Along the Air Line... 2016 - Summer, Part 4
The Air Line Trail in Eastern Connecticut - Stan Malcolm Photos

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Stan Malcolm Photo



August 26th.  A walk east from Route 207 to the power lines where many wildflowers bloom that I rarely see elsewhere.  This is Cardinal Flower (Lobelia cardinalis).









White Wood Asters (Eurybia divaricata), among the first asters to bloom as we approach fall.



Field Milkwort (Polygala sanguinea).  The flowers are tiny and yellow.  Most of what you see are pink bracts.



Wild Sensitive Plant (Chamaecrista nictitans).



Flowers are really tiny.



Note the circular, dark "extra-floral nectaries" which attract ants.



Naked-flowered Tick-trefoil (Hylodesmum nudiflorum).



Violet Bush-clover (Lespedeza virginica).






Eastern Gray Squirrel (Sciurus carolinensis).






Amanita sp., I think.






Boletes common.  This one has a bright yellow underside.



Carolina Grasshopper (Dissosteira carolina).



Ferns looking great after recent rains.






Hops (Humulus lupulus) growing over the large boulder at the Route 207 trail head (amid grapevines).






Hedge Bindweed (Calystegia sepium).



August 28th.  Tree Swallows (Tachycineta bicolor) at their favorite gathering point.



No Purple Martins recently.  Assume they just passed through earlier this month.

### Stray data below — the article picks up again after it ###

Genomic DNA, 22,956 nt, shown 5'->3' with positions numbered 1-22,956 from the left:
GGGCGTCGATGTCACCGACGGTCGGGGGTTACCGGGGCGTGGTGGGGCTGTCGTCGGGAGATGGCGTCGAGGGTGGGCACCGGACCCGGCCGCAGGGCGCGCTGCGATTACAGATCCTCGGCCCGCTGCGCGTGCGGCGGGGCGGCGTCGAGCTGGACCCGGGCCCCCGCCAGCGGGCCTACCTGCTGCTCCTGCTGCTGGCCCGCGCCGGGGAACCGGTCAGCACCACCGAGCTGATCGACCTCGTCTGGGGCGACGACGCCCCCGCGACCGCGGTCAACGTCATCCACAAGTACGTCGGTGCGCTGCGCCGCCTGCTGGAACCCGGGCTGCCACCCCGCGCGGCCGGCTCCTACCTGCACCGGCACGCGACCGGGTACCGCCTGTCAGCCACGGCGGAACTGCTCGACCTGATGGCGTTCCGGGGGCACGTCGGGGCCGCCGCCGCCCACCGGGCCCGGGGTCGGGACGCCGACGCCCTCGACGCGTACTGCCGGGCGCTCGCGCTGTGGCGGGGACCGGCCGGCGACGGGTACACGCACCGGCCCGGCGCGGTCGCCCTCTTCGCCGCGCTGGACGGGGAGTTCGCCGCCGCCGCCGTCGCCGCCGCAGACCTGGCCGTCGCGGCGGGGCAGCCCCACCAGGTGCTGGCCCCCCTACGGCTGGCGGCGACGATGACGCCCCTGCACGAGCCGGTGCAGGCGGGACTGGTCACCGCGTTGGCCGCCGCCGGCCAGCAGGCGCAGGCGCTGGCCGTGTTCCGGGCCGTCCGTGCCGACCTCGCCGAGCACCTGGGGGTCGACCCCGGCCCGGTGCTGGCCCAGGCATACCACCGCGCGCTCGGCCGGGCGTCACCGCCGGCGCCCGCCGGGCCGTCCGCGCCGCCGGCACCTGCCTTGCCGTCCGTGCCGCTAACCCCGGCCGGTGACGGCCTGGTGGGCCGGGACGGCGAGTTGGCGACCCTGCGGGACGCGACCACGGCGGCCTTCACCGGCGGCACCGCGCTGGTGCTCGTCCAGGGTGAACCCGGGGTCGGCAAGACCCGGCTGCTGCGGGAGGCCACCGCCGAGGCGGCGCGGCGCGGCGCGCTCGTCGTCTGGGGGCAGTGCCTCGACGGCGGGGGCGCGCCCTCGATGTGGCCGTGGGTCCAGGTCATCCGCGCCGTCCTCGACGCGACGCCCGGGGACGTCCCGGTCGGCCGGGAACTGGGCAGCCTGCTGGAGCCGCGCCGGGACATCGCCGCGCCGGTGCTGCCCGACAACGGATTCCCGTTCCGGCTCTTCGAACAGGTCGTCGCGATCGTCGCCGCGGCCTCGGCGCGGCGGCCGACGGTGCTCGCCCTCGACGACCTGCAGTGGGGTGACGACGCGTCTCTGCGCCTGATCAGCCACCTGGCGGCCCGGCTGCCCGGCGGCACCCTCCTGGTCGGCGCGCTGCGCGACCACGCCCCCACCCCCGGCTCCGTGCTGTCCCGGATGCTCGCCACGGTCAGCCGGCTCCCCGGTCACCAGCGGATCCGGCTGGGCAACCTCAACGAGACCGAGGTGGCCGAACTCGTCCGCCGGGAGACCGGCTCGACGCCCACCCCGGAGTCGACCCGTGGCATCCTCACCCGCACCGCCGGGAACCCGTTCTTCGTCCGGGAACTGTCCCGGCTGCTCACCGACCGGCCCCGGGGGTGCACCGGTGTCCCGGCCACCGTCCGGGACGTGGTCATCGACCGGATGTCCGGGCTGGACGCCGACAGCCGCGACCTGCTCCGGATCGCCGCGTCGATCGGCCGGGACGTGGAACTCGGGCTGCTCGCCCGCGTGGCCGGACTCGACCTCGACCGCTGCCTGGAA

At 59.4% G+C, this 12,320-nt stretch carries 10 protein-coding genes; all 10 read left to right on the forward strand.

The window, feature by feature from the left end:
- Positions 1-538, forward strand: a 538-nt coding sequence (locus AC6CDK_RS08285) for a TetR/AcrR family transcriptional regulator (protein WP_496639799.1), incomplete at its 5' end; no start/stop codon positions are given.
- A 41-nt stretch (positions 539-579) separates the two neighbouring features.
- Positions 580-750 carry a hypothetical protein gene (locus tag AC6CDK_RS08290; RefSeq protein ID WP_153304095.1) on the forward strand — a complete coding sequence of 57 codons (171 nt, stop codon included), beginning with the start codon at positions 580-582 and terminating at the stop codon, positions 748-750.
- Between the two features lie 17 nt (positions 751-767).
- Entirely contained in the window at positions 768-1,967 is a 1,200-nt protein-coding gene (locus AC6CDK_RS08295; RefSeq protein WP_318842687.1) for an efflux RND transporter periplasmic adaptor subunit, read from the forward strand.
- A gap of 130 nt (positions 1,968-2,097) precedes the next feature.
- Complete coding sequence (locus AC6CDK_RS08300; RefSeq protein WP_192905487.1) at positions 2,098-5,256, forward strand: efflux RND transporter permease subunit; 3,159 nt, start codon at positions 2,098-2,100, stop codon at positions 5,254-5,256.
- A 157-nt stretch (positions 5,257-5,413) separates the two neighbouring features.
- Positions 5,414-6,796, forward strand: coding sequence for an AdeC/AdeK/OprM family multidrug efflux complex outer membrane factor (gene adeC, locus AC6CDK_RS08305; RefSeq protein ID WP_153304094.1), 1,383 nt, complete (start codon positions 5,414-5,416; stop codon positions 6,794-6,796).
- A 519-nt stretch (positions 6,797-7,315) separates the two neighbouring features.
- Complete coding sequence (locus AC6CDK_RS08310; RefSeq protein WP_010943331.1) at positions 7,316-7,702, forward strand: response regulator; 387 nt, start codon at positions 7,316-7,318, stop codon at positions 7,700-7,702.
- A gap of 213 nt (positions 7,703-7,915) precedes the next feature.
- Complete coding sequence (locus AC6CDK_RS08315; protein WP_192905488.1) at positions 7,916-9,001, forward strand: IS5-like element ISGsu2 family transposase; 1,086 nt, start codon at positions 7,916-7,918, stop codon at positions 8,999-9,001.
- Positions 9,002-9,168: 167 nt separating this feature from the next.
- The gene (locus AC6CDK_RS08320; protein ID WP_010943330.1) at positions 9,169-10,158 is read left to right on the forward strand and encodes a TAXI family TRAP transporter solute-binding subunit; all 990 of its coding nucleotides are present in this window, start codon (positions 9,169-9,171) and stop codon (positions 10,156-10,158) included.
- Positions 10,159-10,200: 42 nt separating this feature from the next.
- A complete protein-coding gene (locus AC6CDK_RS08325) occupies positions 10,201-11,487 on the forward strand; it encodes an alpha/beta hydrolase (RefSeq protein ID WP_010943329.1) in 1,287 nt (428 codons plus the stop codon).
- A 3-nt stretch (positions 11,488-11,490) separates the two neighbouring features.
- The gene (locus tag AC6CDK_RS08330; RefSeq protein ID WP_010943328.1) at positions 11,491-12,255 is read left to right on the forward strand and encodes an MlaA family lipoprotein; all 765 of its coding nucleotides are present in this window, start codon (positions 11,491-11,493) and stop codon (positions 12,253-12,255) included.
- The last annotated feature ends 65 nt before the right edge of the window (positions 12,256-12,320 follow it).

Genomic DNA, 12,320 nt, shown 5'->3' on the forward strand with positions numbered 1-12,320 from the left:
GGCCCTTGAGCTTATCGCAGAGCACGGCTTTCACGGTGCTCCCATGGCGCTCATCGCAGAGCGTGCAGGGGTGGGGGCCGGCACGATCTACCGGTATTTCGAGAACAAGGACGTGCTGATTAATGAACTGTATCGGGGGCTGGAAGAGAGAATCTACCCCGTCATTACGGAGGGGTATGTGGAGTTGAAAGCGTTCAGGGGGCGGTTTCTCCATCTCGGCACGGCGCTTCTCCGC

I stand corrected.  Russ Smiley picked out at least two Purple Martins in that photo.  Thanks, Russ!  He does concur that the numbers of Purple Martins are down: "I saw 200 the other day; now there are only a handful.".






August 29th.  Great Blue Heron (Ardea herodius) with a catfish breakfast.



Testing for fit.



Not ready yet.



More stabs to "tenderize".






August 31st.  Two young hawks, possibly Cooper's Hawks (Accipter cooperii)?  Russ Smiley suggests that they are juvenile Red-shouldered Hawks (Buteo lineatus).  He goes on to say..."The juvenile’s chest is full of light brown teardrops will transform to a uniform field of rusty orange as it matures. The same thing happens with the cooper’s and sharp-shinned hawks, however, “coops”and “sharpies” are accipeters (lankier) whereas red-shouldered hawks are buteos (bulkier) as are red-tailed hawks, the latter being bigger raptors. Also, accipeters have long tails with wide barring and narrow white tips.  Red-shoulders are relatively common in our part of the state. Broadwing hawks appear to be similar when perched, but when flying you can see the differences. I see fewer of the broad-wings here in our area but there are more in Old Lyme, Moodus, and Haddam for some reason. They will be migrating out of the Continental US very soon. Red-shoulders and red-tails will hang around through our winter."



September 1st.  Possibly Chicken Mushroom (Laetiporus sulphureus), growing on a root.



September 10th.  Most likely a Destroying Angel (Amanita virosa).  Deadly if not treated after ingestion.






September 15th.  Beaver (Castor canadensis).